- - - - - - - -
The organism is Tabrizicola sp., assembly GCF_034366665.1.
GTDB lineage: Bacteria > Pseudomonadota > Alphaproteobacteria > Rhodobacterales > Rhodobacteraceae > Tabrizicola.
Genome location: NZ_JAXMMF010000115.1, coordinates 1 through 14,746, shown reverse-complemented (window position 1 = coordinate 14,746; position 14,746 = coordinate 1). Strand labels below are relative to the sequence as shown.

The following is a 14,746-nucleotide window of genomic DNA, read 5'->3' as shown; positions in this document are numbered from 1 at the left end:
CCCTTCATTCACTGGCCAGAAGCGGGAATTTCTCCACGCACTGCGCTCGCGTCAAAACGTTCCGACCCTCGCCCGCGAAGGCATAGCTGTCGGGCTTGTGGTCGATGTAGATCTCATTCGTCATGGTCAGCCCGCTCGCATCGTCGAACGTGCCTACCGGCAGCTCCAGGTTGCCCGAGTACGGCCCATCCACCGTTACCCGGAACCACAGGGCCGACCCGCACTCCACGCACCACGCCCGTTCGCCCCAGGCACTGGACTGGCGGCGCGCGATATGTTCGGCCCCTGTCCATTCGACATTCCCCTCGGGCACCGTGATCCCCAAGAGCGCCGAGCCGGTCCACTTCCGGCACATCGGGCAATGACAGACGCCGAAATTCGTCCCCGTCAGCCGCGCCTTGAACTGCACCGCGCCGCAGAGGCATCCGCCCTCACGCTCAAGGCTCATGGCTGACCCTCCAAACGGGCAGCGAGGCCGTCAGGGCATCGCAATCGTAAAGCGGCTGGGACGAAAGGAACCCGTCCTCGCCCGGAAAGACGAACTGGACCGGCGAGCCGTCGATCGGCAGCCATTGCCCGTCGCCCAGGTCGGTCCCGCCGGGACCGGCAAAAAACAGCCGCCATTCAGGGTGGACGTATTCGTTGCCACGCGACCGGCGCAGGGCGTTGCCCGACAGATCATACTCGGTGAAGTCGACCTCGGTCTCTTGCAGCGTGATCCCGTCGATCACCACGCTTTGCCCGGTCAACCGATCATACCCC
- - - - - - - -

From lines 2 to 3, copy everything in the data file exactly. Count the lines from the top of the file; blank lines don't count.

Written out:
GTDB lineage: Bacteria > Pseudomonadota > Alphaproteobacteria > Rhodobacterales > Rhodobacteraceae > Tabrizicola.
Genome location: NZ_JAXMMF010000115.1, coordinates 1 through 14,746, shown reverse-complemented (window position 1 = coordinate 14,746; position 14,746 = coordinate 1). Strand labels below are relative to the sequence as shown.